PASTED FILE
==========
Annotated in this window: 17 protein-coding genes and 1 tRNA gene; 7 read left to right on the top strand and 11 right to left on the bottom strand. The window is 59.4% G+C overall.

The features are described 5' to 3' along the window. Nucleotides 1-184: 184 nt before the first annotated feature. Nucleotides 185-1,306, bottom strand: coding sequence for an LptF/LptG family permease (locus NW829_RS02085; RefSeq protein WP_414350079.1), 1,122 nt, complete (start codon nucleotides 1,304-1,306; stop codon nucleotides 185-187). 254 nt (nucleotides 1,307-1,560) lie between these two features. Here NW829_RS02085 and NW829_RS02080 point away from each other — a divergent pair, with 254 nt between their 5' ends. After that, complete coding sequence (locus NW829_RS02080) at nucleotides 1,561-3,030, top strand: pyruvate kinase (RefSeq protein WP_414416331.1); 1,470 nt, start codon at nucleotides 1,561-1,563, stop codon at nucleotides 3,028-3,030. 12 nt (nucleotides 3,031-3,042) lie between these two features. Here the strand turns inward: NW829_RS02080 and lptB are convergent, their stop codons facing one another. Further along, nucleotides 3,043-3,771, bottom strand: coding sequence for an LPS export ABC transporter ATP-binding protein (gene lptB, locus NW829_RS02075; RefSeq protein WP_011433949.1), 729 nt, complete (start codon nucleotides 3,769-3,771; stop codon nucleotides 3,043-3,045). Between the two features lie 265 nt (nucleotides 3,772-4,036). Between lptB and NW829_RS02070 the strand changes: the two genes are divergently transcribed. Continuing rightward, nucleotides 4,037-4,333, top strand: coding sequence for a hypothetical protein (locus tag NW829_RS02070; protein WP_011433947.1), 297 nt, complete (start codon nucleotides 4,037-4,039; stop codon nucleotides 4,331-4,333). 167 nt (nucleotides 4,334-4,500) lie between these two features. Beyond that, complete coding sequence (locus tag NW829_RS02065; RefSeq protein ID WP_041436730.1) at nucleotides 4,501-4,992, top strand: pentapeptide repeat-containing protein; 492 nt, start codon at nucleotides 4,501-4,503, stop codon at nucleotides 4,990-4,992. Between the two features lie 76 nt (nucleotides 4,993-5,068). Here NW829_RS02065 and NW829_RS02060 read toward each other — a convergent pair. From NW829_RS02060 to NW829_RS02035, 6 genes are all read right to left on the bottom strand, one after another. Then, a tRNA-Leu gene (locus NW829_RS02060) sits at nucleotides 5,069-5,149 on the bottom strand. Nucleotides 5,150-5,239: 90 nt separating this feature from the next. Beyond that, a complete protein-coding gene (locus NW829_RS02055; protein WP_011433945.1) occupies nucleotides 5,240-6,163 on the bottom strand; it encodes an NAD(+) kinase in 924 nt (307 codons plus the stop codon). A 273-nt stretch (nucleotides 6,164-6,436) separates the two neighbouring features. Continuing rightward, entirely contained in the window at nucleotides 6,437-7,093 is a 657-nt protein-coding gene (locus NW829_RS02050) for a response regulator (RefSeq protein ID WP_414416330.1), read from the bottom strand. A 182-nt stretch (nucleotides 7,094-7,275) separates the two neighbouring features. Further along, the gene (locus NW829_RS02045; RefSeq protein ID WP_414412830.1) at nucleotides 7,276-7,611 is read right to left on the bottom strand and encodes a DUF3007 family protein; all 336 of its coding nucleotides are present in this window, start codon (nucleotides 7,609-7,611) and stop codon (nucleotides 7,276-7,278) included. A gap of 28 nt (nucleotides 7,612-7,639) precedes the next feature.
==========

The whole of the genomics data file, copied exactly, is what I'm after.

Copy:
Annotated in this window: 17 protein-coding genes and 1 tRNA gene; 7 read left to right on the top strand and 11 right to left on the bottom strand. The window is 59.4% G+C overall.

The features are described 5' to 3' along the window. Nucleotides 1-184: 184 nt before the first annotated feature. Nucleotides 185-1,306, bottom strand: coding sequence for an LptF/LptG family permease (locus NW829_RS02085; RefSeq protein WP_414350079.1), 1,122 nt, complete (start codon nucleotides 1,304-1,306; stop codon nucleotides 185-187). 254 nt (nucleotides 1,307-1,560) lie between these two features. Here NW829_RS02085 and NW829_RS02080 point away from each other — a divergent pair, with 254 nt between their 5' ends. After that, complete coding sequence (locus NW829_RS02080) at nucleotides 1,561-3,030, top strand: pyruvate kinase (RefSeq protein WP_414416331.1); 1,470 nt, start codon at nucleotides 1,561-1,563, stop codon at nucleotides 3,028-3,030. 12 nt (nucleotides 3,031-3,042) lie between these two features. Here the strand turns inward: NW829_RS02080 and lptB are convergent, their stop codons facing one another. Further along, nucleotides 3,043-3,771, bottom strand: coding sequence for an LPS export ABC transporter ATP-binding protein (gene lptB, locus NW829_RS02075; RefSeq protein WP_011433949.1), 729 nt, complete (start codon nucleotides 3,769-3,771; stop codon nucleotides 3,043-3,045). Between the two features lie 265 nt (nucleotides 3,772-4,036). Between lptB and NW829_RS02070 the strand changes: the two genes are divergently transcribed. Continuing rightward, nucleotides 4,037-4,333, top strand: coding sequence for a hypothetical protein (locus tag NW829_RS02070; protein WP_011433947.1), 297 nt, complete (start codon nucleotides 4,037-4,039; stop codon nucleotides 4,331-4,333). 167 nt (nucleotides 4,334-4,500) lie between these two features. Beyond that, complete coding sequence (locus tag NW829_RS02065; RefSeq protein ID WP_041436730.1) at nucleotides 4,501-4,992, top strand: pentapeptide repeat-containing protein; 492 nt, start codon at nucleotides 4,501-4,503, stop codon at nucleotides 4,990-4,992. Between the two features lie 76 nt (nucleotides 4,993-5,068). Here NW829_RS02065 and NW829_RS02060 read toward each other — a convergent pair. From NW829_RS02060 to NW829_RS02035, 6 genes are all read right to left on the bottom strand, one after another. Then, a tRNA-Leu gene (locus NW829_RS02060) sits at nucleotides 5,069-5,149 on the bottom strand. Nucleotides 5,150-5,239: 90 nt separating this feature from the next. Beyond that, a complete protein-coding gene (locus NW829_RS02055; protein WP_011433945.1) occupies nucleotides 5,240-6,163 on the bottom strand; it encodes an NAD(+) kinase in 924 nt (307 codons plus the stop codon). A 273-nt stretch (nucleotides 6,164-6,436) separates the two neighbouring features. Continuing rightward, entirely contained in the window at nucleotides 6,437-7,093 is a 657-nt protein-coding gene (locus NW829_RS02050) for a response regulator (RefSeq protein ID WP_414416330.1), read from the bottom strand. A 182-nt stretch (nucleotides 7,094-7,275) separates the two neighbouring features. Further along, the gene (locus NW829_RS02045; RefSeq protein ID WP_414412830.1) at nucleotides 7,276-7,611 is read right to left on the bottom strand and encodes a DUF3007 family protein; all 336 of its coding nucleotides are present in this window, start codon (nucleotides 7,609-7,611) and stop codon (nucleotides 7,276-7,278) included. A gap of 28 nt (nucleotides 7,612-7,639) precedes the next feature.